From: Treeline
28-Sep-21
Nope, Pat! That army is too damned effective!

From: t-roy
28-Sep-21
KsRancher…my buddy in Oklahoma had them in his irrigated sedan this summer as well, but he caught it quickly and got them sprayed.

BEG…. That’s sounds like a great idea! If nothing else, I’ll get some free fertilizer out of it, if Treeman stays true to form ;-)

WV…..The plants weren’t anywhere near building bulbs yet, and I think even if they had some size on them, I think that if the plant itself was killed by the worms, I’m guessing that those bulbs would probably rot, especially as warm as it still is here. Later in the fall, they would probably be ok. Also, the deer will paw the bulbs up, even in frozen ground.

sitO…..unfortunately, they got into my agave plot, too!

Pat….I thinking I’d rather have the army worms on my place every year, than that traitor!

From: KsRancher
28-Sep-21
In South Central Ks I had to spray my rye probably 75% of the time. But I plant early, around the 1st of September.

From: t-roy
28-Sep-21
Ks…….do they see less of an issue with them if they plant later than what you are planting?

From: KsRancher
28-Sep-21
Yes. The guys that wait till mid Oct don't seem to have any troubles with them. They are horrible this year. There are a few places where they are moving across a county blacktop and the road is a juicy mess for a half mile.

From: greg simon
29-Sep-21
We have problems with army worms almost every year. You have to watch hayfields close and spray them quick to prevent major damage. Fortunately Pounce will make short work of them!!! I’m in central Arkansas.

From: Rocky D
29-Sep-21
T-Roy, that is horrible! I would probably be still going ape sh!t if that would of happened to me!

From: Shiloh
29-Sep-21
We’ve had them way worse than normal this year in MS. Warm wet weather has kept vegetation green and tender so they have been thriving. One positive is that the turkeys will be super healthy!! I am waiting another week before I plant down here. My dad found some in his hay field last week. If you spray with Lambda DO NOT get it on you. Use a closed cab tractor if possible!!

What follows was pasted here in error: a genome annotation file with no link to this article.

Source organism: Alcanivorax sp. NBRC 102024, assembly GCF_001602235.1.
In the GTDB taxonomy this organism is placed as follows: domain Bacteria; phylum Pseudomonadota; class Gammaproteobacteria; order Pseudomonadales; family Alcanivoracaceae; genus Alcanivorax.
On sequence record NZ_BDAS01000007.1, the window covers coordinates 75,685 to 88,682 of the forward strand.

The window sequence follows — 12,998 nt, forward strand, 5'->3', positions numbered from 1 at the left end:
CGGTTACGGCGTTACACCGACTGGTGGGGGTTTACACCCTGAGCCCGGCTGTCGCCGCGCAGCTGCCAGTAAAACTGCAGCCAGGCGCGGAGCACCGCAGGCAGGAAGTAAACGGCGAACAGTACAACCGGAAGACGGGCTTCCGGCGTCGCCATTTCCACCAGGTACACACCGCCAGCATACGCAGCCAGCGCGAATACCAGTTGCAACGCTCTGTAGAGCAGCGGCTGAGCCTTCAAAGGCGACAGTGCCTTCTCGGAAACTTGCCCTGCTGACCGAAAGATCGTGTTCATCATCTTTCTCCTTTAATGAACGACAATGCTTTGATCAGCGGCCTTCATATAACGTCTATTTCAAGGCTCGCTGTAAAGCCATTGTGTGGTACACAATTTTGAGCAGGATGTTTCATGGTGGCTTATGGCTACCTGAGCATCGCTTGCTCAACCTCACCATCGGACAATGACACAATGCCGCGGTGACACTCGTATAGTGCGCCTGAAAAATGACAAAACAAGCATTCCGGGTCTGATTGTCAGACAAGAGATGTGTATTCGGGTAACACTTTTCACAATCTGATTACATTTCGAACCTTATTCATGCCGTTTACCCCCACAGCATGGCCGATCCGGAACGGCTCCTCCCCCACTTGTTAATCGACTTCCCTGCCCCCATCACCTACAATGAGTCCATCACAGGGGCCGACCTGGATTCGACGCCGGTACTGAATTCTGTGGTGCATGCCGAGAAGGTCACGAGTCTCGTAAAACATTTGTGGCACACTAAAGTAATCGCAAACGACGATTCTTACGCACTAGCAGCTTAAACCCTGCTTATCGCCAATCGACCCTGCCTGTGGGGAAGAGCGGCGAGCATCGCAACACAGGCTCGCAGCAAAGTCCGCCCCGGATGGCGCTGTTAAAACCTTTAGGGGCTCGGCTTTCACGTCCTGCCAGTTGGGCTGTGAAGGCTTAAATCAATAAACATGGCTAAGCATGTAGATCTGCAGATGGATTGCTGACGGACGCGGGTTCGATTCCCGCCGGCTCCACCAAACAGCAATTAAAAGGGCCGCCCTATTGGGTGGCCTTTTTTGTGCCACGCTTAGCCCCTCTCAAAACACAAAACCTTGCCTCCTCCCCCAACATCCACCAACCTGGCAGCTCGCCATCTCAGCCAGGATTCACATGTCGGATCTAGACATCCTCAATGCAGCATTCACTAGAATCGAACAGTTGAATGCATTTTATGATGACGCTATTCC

From: drycreek
29-Sep-21
I had them in my yard in the middle of summer. We had some cool rainy days and that seems to bring them on. I just happened to be on the porch with the dogs and saw some crawling in the grass, went to the feed store and got some stuff to spray on them. I haven’t planted anything this year yet because I’m afraid I’ll lose it, they have been that bad. Year before last I had to replant my wheat because they obliterated it.

From: goyt
29-Sep-21
t-roy, so sorry to hear of your challenges. There have been some problems with them in Ohio but not in our immediate area yet. We have been getting a few lows in the 40s. I am not sure how cold it has to get to shut them down.

From: Catscratch
29-Sep-21
I just let them have at it and never sprayed. Was bad this year though. Most of my plots will grow back (cereals, chicory, clovers, etc.) with some rain and cool weather. The worms don't seem to stick around long. Part of nature.

From: maxracx
29-Sep-21
Damn Troy that is awful!!!! All the time and effort that goes into working the land. Very sorry to hear.

From: PushCoArcher
29-Sep-21
They've been terrible in Oklahoma this year. I know of more than one hay meadow destroyed by them this year.

From: BigOk
29-Sep-21
X2 what PushCo stated above. I know of several people who started putting out hay for cattle at the first of September due to the worms destroying grazing pastures.

From: wkochevar
29-Sep-21
So what do the adults look like? do they happen to be a smaller pale yellow butterfly? late summer we were inundated with them and don't recall seeing those numbers before (NE Colorado). Just curious Thx

From: t-roy
29-Sep-21

t-roy's embedded Photo
t-roy's embedded Photo

From: lewis
29-Sep-21